Derivative of Integral of Continuous Function f(x)

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In summary, the derivative of a function f(x) that is continuous over an interval containing (a,x) can be found using first principles by taking the derivative of the antiderivative of f(x) over that interval. This can be simplified to f(x) using the fundamental theorem of calculus. If this is for AP calculus, it is recommended to review the fundamental theorem of calculus.
  • #1
kidia
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If f is continuous over an interval containing (a,x)find from first principles the derivative of the function f(x)=integral f(t)dt.Any help?
 
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  • #2
dump rule

integral from a->x of f(t)dt = f(x) * d/dx(x) = f(x)

you can derive this easily
let F(x) be the antiderivative of f(x)

therefore the integral = F(x) - F(a)

take the derivative of that... the F(a) term falls off cause its a constant

thus you do d/dx(F(x)) = f(x)

yay!

if this is for AP calc, i would really recommend looking over the fundamental theorom of calculus
 
  • #3
I don't think that's as "first principles" as kidia intended. Here is the standard proof of the fundamental theorem:
Let [tex]F(x)= \int_a^x f(t)dt[/tex]. Then [tex]F(x+h)= \int_a^{x+h}f(t)dt[/tex]
[tex] = \int_a^x f(t)dt+ \int_x^{x+h}f(t)dt[/tex]

So that F(x+h)- F(x)= \int_x^{x+h}f(t)dt. Now apply the mean value theorem to the function [tex]\int_x^{x+h}f(t)dt[/tex] to argue that F(x+h)-F(x)= hf(x*) where x* is between x and x+h. Finally, divide both sides by h and take the limit as h goes to 0.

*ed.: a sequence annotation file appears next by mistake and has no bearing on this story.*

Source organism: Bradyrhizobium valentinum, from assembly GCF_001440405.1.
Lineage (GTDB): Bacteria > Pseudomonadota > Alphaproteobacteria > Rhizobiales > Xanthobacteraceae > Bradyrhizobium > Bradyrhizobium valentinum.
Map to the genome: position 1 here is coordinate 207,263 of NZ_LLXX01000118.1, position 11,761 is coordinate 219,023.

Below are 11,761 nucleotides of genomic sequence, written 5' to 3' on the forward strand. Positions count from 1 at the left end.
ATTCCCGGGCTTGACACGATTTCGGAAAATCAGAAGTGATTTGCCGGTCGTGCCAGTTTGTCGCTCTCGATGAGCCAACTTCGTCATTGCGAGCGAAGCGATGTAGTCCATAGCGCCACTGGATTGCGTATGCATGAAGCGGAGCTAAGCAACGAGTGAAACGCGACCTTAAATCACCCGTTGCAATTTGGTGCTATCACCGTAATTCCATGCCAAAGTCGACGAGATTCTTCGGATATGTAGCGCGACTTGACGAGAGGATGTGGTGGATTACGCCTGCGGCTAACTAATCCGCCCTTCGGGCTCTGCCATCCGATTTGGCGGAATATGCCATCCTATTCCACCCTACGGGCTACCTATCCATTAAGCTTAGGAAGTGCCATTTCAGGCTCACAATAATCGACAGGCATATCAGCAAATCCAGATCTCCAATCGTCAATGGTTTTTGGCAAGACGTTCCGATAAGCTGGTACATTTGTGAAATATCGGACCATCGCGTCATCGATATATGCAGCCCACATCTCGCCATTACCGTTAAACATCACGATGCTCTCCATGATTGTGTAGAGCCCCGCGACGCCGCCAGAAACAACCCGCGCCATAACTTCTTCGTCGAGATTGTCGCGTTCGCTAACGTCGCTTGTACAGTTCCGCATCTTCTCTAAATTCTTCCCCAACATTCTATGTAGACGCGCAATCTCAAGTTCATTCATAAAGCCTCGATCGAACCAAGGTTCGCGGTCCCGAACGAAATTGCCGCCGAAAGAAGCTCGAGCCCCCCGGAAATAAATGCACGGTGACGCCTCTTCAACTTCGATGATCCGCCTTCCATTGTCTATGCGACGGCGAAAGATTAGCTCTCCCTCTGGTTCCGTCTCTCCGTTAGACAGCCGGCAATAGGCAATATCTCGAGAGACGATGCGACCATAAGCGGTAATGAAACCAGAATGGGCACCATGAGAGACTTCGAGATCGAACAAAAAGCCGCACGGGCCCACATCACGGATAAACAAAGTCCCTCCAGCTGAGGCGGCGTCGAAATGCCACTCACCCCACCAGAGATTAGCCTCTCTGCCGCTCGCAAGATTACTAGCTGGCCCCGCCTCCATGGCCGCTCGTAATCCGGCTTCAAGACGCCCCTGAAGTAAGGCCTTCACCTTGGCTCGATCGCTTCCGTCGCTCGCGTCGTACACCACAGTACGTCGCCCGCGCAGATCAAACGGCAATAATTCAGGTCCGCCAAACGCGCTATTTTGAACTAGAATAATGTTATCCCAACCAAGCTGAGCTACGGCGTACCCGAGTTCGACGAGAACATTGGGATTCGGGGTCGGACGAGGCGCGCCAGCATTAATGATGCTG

Related to Derivative of Integral of Continuous Function f(x)

1. What is the derivative of the integral of a continuous function f(x)?

The derivative of the integral of a continuous function f(x) is the original function f(x). This is known as the fundamental theorem of calculus. It states that the derivative of the integral of a function is equal to the original function.

2. Why is the derivative of the integral of a continuous function f(x) equal to the original function?

This is because the derivative of a function measures the rate of change of that function at a given point. The integral, on the other hand, measures the area under the curve of the function. These two operations are inverses of each other, meaning they undo each other's effects. Therefore, the derivative of the integral is the original function.

3. Does this property hold for all continuous functions?

Yes, this property holds for all continuous functions. As long as the function is continuous and has a defined derivative, the fundamental theorem of calculus applies.

4. Are there any other important applications of this property?

Yes, the fundamental theorem of calculus has many important applications in mathematics and science. It is used in physics to calculate displacement, velocity, and acceleration, and in economics to calculate marginal cost, revenue, and profit. It also plays a crucial role in the field of differential equations.

5. How is this property related to the area under a curve?

The fundamental theorem of calculus connects the concept of area under a curve to the concept of slope. The integral of a function represents the area under the curve, and the derivative of the integral gives the slope of the curve. This relationship allows us to use integration to solve problems involving area and slope, making it a powerful tool in many fields.

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